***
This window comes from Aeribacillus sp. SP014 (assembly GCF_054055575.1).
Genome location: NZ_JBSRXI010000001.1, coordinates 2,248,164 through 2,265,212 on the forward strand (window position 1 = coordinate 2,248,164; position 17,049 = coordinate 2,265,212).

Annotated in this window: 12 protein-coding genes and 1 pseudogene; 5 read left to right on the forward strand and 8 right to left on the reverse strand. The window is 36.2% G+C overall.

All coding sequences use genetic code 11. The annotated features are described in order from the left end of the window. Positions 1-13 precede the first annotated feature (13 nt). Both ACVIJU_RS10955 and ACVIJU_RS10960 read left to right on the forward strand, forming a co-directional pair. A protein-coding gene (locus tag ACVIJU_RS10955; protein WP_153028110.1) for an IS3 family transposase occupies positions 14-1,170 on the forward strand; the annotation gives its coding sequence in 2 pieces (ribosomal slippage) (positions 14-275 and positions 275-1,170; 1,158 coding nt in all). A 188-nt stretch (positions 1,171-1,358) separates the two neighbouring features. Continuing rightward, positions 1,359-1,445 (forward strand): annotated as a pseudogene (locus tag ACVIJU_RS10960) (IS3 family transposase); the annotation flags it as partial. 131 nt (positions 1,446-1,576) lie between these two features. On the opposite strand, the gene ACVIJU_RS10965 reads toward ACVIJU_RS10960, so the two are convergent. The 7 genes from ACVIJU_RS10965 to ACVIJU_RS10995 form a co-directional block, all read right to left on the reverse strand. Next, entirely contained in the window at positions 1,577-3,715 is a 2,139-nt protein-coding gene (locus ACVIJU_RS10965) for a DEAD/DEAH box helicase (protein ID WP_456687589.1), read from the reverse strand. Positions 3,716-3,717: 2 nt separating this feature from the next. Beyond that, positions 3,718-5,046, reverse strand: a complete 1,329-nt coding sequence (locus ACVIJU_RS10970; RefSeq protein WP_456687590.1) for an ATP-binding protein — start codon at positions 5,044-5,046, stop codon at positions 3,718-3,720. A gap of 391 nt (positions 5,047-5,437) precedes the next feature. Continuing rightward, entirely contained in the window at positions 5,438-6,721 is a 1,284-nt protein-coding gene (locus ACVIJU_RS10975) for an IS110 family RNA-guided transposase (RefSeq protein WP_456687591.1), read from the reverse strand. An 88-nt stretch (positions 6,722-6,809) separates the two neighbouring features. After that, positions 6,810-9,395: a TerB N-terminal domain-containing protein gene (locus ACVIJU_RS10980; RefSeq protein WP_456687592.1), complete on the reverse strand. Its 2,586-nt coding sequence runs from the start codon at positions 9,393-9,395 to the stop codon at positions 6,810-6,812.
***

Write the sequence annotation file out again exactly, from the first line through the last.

This window comes from Aeribacillus sp. SP014 (assembly GCF_054055575.1).
Genome location: NZ_JBSRXI010000001.1, coordinates 2,248,164 through 2,265,212 on the forward strand (window position 1 = coordinate 2,248,164; position 17,049 = coordinate 2,265,212).

Annotated in this window: 12 protein-coding genes and 1 pseudogene; 5 read left to right on the forward strand and 8 right to left on the reverse strand. The window is 36.2% G+C overall.

All coding sequences use genetic code 11. The annotated features are described in order from the left end of the window. Positions 1-13 precede the first annotated feature (13 nt). Both ACVIJU_RS10955 and ACVIJU_RS10960 read left to right on the forward strand, forming a co-directional pair. A protein-coding gene (locus tag ACVIJU_RS10955; protein WP_153028110.1) for an IS3 family transposase occupies positions 14-1,170 on the forward strand; the annotation gives its coding sequence in 2 pieces (ribosomal slippage) (positions 14-275 and positions 275-1,170; 1,158 coding nt in all). A 188-nt stretch (positions 1,171-1,358) separates the two neighbouring features. Continuing rightward, positions 1,359-1,445 (forward strand): annotated as a pseudogene (locus tag ACVIJU_RS10960) (IS3 family transposase); the annotation flags it as partial. 131 nt (positions 1,446-1,576) lie between these two features. On the opposite strand, the gene ACVIJU_RS10965 reads toward ACVIJU_RS10960, so the two are convergent. The 7 genes from ACVIJU_RS10965 to ACVIJU_RS10995 form a co-directional block, all read right to left on the reverse strand. Next, entirely contained in the window at positions 1,577-3,715 is a 2,139-nt protein-coding gene (locus ACVIJU_RS10965) for a DEAD/DEAH box helicase (protein ID WP_456687589.1), read from the reverse strand. Positions 3,716-3,717: 2 nt separating this feature from the next. Beyond that, positions 3,718-5,046, reverse strand: a complete 1,329-nt coding sequence (locus ACVIJU_RS10970; RefSeq protein WP_456687590.1) for an ATP-binding protein — start codon at positions 5,044-5,046, stop codon at positions 3,718-3,720. A gap of 391 nt (positions 5,047-5,437) precedes the next feature. Continuing rightward, entirely contained in the window at positions 5,438-6,721 is a 1,284-nt protein-coding gene (locus ACVIJU_RS10975) for an IS110 family RNA-guided transposase (RefSeq protein WP_456687591.1), read from the reverse strand. An 88-nt stretch (positions 6,722-6,809) separates the two neighbouring features. After that, positions 6,810-9,395: a TerB N-terminal domain-containing protein gene (locus ACVIJU_RS10980; RefSeq protein WP_456687592.1), complete on the reverse strand. Its 2,586-nt coding sequence runs from the start codon at positions 9,393-9,395 to the stop codon at positions 6,810-6,812.